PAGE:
(This story was updated at 10:11 a.m.)
Among the memories burned into Maxine Thome’s memory of the early days of the HIV pandemic is visiting one of her counseling clients in the AIDS Ward at Lansing General Hospital.
Thome, a lesbian, was among the first to actively support those living with the virus. She volunteered as a social worker, providing therapy for people with the disease then thought invariably fatal. Thome’s client was one of many with the bizarre and baffling opportunistic infection, which takes hold among the sick after the virus has eaten up the immune system.
Thome was ordered to “gown up” with a mask, gloves. She felt alien as she entered his room.
“I just remember he looked so small in that bed,” she said. “And I felt so much like an object rather than a person. I said to him: What do you need? And he said: A hug.”
Thome shed her gown, gloves and face mask.
“And we hugged. That’s a moment that will never leave me because people were still considered to be untouchable,” she explained. “And it seemed to last forever.”
This was HIV in the mid-‘80s. The virus, now widely believed to have arisen from a chimpanzee virus in Africa at the turn of the 20th century, came to Ingham County with the same vengeance it did in the nation’s coastal cities — along with the same stigmas, social isolation and fears that it carried to New York, Los Angeles and San Francisco. It was a brutal disease.
Dr. Peter Gulick arrived in Lansing in 1985 after a residency at the Cleveland Clinic, where he studied oncology and infectious disease. He came to Michigan State University to teach and treat cancer and other diseases, including HIV. He had already had similar experience in 1982 with the strange new disease that was slaughtering young gay men with unexplained and catastrophic immune collapse and a host of infections that took advantage of their weak bodies.
His first years working at Lansing General Hospital’s AIDS Ward were “horrible.”
“When people with HIV were admitted, they’d put yellow tape on the doors. Food was left outside the door. People were gowned up like spacemen in treating patients because of the fear,” Guilick recalled. “It was just horrible because of the fear.”
In 1983, Suellen Hozman was a nurse working in infection control at Lansing General Hospital, where McLaren is now on Pennsylvania Avenue. She met Ingham County’s first two people diagnosed with AIDS and grew particularly close to one of them, according to the history of the Lansing Area AIDS Network.
She saw firsthand the fear and isolation that patients experienced, just like Gulick and Thome.
By 1985, both patients were dead and Hozman was teaching the hospital staff. It was clear to her that people living with HIV or an AIDS diagnosis were in need of far more than medical care. They needed support.
Thome and Doak Bloss, a figure in community theater, saw a news story about Hozman and reached out to her. They had one question: What do you need?
It was the beginning of not only the Lansing Area AIDS Network, but of the countywide and local community response to the strange and scary new disease that was ravaging the nation.
HIV by the numbers
Symptoms of the disease were first reported in the CDC’s Morbidity and Mortality Weekly publication. Dr. Michael Gottlieb, a physician in Los Angeles, reported on the cases of five previously healthy homosexual men who had developed pneumonia. Their immune systems were profoundly compromised. And most of them harbored a condition called cytomegalovirus, a herpes virus known for causing a mono-like illness in healthy people. It was June 5, 1981.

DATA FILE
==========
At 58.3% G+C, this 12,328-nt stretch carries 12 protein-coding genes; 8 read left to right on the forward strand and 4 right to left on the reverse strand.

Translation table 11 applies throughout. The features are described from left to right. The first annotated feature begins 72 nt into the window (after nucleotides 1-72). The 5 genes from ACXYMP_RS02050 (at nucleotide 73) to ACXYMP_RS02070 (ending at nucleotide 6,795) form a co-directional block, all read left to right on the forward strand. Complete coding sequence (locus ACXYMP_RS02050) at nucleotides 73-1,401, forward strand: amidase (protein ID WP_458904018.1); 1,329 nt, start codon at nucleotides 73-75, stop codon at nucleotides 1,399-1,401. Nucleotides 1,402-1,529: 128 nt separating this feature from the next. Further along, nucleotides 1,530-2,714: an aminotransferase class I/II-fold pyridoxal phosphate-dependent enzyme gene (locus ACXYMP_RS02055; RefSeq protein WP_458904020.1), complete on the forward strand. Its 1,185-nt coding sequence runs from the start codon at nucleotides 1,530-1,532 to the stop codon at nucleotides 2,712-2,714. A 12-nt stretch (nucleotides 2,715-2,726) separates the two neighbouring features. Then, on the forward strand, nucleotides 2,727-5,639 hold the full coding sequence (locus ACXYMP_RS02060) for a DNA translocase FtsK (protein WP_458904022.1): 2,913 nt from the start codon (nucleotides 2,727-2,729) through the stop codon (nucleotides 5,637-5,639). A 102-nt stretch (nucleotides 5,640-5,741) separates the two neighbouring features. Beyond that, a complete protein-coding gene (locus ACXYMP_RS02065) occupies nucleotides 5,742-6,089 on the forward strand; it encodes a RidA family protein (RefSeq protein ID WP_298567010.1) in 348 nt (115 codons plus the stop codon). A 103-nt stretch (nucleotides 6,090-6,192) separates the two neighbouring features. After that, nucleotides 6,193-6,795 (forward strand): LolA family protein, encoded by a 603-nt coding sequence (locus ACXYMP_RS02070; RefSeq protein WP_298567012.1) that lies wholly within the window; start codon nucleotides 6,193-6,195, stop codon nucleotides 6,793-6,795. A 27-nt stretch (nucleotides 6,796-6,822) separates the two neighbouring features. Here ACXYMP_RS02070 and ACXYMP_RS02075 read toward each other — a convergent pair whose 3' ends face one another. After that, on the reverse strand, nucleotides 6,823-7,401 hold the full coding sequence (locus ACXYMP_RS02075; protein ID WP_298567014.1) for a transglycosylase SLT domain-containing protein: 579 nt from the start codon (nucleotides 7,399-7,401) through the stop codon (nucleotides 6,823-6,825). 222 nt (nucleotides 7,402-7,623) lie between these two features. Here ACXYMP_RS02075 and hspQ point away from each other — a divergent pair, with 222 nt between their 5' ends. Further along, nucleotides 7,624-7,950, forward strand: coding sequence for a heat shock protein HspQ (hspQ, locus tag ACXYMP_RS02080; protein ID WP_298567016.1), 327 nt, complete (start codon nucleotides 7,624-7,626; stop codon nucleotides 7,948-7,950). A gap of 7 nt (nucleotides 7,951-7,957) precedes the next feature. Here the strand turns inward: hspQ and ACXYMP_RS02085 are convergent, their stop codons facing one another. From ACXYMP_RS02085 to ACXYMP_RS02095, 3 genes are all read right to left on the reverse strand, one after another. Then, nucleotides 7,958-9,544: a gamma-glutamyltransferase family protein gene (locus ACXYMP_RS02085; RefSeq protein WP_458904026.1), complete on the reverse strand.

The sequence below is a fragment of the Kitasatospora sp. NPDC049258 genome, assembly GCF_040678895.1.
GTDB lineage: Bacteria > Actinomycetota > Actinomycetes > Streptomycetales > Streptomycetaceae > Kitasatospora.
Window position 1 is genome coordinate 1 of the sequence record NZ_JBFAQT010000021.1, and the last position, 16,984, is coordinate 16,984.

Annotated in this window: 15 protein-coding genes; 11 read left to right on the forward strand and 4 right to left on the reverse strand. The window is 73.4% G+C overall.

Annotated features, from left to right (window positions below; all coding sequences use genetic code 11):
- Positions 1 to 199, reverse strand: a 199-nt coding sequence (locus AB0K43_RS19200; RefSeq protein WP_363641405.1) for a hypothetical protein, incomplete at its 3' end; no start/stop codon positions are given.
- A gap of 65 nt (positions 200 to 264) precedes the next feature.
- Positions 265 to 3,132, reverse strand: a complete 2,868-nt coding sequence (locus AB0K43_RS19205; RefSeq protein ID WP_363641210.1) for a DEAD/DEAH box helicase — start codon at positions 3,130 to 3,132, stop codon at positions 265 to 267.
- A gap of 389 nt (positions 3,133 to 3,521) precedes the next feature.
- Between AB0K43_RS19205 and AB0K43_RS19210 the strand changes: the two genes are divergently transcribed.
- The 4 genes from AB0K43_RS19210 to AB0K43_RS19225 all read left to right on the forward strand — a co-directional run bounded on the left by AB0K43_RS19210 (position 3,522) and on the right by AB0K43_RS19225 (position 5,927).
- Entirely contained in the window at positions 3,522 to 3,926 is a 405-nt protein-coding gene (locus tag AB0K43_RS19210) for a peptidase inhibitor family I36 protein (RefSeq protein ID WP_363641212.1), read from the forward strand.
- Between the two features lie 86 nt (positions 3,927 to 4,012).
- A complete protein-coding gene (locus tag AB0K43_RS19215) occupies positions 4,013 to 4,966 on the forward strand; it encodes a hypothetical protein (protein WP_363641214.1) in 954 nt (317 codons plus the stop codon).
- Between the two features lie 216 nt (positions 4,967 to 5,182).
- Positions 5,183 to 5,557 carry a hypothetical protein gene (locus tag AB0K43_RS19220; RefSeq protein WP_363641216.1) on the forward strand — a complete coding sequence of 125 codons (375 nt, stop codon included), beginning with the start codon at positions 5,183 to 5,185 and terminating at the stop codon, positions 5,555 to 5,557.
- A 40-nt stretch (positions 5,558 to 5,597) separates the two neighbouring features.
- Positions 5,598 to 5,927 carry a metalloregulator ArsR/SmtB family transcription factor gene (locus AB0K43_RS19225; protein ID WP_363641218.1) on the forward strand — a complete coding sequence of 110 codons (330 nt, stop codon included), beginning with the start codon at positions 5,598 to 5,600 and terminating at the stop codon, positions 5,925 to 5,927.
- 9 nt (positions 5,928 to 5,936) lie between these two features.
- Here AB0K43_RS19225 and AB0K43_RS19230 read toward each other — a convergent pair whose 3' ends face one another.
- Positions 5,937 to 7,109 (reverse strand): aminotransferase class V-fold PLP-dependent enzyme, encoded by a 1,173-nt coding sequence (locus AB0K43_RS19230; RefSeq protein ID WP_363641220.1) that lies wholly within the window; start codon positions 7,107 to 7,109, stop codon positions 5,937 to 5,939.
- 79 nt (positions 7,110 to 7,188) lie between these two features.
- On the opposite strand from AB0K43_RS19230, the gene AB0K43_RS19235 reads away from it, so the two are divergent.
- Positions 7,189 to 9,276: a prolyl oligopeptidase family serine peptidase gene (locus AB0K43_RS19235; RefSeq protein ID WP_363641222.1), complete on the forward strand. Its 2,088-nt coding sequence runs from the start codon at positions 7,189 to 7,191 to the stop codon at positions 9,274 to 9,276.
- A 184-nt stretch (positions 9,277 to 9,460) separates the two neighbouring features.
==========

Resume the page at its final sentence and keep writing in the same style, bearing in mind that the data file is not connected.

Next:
The next four cases Gottlieb would see in Los Angeles were in people of color, he told PBS’ “Frontline” a decade ago on the 30th anniversary of the disease. The first five cases he reported were white. Nationally and statewide, this racial disparity would continue to the present day.
The epidemic can be told in numbers. In 2018 — the most recent data available from the Michigan Department of Health and Human Services — Black men had a new HIV diagnosis rate of 45.6 per 100,000 Black men in Michigan, while white men had a rate of just 4.8 per 100,000. Black women had a rate of 8.9 infections per 100,000. White women were tracking at below one infection per 100,000 people. The racial disparities were statistically clear.
Thousands of Michiganders have died from the disease since 1981. Today, at least 16,306 Michigan residents are living with the virus, with more than 10,000 cases in southeastern Michigan. An estimated 13% of those people are unknowingly living with the virus.
One of every 10 people diagnosed with HIV in Metro Detroit has never been linked to care — including an opportunity to access antiviral medications, which is similar to the rest of the state. Of those undergoing treatment, about 44% weren’t connected until 30 days after their diagnosis.
Outside of the Detroit area, 92% of those in care have an undetectable (or suppressed) form of the virus. In Metro Detroit, 88% of those in care have achieved an undetectable viral load.
COVID-19 has delayed reports on the status of HIV at both the county and state level. The most recent data from 2018 shows 445 people knowingly living with HIV in Ingham County. Eaton County has 91 people who know they are living with HIV and Clinton has 43. Officials estimate there to be more than 100 people across all three counties who don’t know they have the virus.